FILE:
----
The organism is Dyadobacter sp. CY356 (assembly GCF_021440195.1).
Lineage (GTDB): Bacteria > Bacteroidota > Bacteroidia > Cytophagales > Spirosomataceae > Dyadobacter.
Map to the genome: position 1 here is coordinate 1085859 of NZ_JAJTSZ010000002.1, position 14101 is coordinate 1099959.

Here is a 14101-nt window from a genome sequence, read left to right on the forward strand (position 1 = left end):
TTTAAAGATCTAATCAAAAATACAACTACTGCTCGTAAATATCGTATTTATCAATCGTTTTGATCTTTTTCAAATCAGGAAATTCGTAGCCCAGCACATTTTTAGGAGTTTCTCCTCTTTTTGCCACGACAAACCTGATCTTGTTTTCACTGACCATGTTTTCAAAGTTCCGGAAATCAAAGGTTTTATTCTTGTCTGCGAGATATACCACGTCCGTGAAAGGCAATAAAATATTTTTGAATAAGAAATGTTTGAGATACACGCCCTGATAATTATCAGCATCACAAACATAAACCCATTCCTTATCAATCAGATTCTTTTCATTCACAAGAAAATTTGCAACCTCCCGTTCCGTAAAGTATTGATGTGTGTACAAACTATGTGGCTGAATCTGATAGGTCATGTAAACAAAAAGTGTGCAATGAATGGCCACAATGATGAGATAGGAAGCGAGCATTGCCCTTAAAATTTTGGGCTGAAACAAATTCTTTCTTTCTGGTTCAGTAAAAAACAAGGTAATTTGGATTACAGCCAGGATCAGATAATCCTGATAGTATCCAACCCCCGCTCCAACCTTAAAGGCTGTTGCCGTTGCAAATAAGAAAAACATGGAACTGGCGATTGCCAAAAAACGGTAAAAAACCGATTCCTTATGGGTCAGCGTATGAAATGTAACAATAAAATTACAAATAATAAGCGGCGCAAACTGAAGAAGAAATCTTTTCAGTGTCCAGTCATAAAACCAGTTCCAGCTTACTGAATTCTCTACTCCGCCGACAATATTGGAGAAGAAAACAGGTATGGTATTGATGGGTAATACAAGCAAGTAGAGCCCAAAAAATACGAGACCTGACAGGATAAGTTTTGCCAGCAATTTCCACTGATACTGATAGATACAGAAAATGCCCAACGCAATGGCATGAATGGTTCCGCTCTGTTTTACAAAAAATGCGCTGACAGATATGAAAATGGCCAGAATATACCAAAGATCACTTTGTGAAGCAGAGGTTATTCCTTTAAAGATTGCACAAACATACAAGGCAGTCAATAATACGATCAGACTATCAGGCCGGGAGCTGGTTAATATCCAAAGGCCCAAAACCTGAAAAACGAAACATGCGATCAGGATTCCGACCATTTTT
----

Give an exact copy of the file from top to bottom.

The organism is Dyadobacter sp. CY356 (assembly GCF_021440195.1).
Lineage (GTDB): Bacteria > Bacteroidota > Bacteroidia > Cytophagales > Spirosomataceae > Dyadobacter.
Map to the genome: position 1 here is coordinate 1085859 of NZ_JAJTSZ010000002.1, position 14101 is coordinate 1099959.

Here is a 14101-nt window from a genome sequence, read left to right on the forward strand (position 1 = left end):
TTTAAAGATCTAATCAAAAATACAACTACTGCTCGTAAATATCGTATTTATCAATCGTTTTGATCTTTTTCAAATCAGGAAATTCGTAGCCCAGCACATTTTTAGGAGTTTCTCCTCTTTTTGCCACGACAAACCTGATCTTGTTTTCACTGACCATGTTTTCAAAGTTCCGGAAATCAAAGGTTTTATTCTTGTCTGCGAGATATACCACGTCCGTGAAAGGCAATAAAATATTTTTGAATAAGAAATGTTTGAGATACACGCCCTGATAATTATCAGCATCACAAACATAAACCCATTCCTTATCAATCAGATTCTTTTCATTCACAAGAAAATTTGCAACCTCCCGTTCCGTAAAGTATTGATGTGTGTACAAACTATGTGGCTGAATCTGATAGGTCATGTAAACAAAAAGTGTGCAATGAATGGCCACAATGATGAGATAGGAAGCGAGCATTGCCCTTAAAATTTTGGGCTGAAACAAATTCTTTCTTTCTGGTTCAGTAAAAAACAAGGTAATTTGGATTACAGCCAGGATCAGATAATCCTGATAGTATCCAACCCCCGCTCCAACCTTAAAGGCTGTTGCCGTTGCAAATAAGAAAAACATGGAACTGGCGATTGCCAAAAAACGGTAAAAAACCGATTCCTTATGGGTCAGCGTATGAAATGTAACAATAAAATTACAAATAATAAGCGGCGCAAACTGAAGAAGAAATCTTTTCAGTGTCCAGTCATAAAACCAGTTCCAGCTTACTGAATTCTCTACTCCGCCGACAATATTGGAGAAGAAAACAGGTATGGTATTGATGGGTAATACAAGCAAGTAGAGCCCAAAAAATACGAGACCTGACAGGATAAGTTTTGCCAGCAATTTCCACTGATACTGATAGATACAGAAAATGCCCAACGCAATGGCATGAATGGTTCCGCTCTGTTTTACAAAAAATGCGCTGACAGATATGAAAATGGCCAGAATATACCAAAGATCACTTTGTGAAGCAGAGGTTATTCCTTTAAAGATTGCACAAACATACAAGGCAGTCAATAATACGATCAGACTATCAGGCCGGGAGCTGGTTAATATCCAAAGGCCCAAAACCTGAAAAACGAAACATGCGATCAGGATTCCGACCATTTTT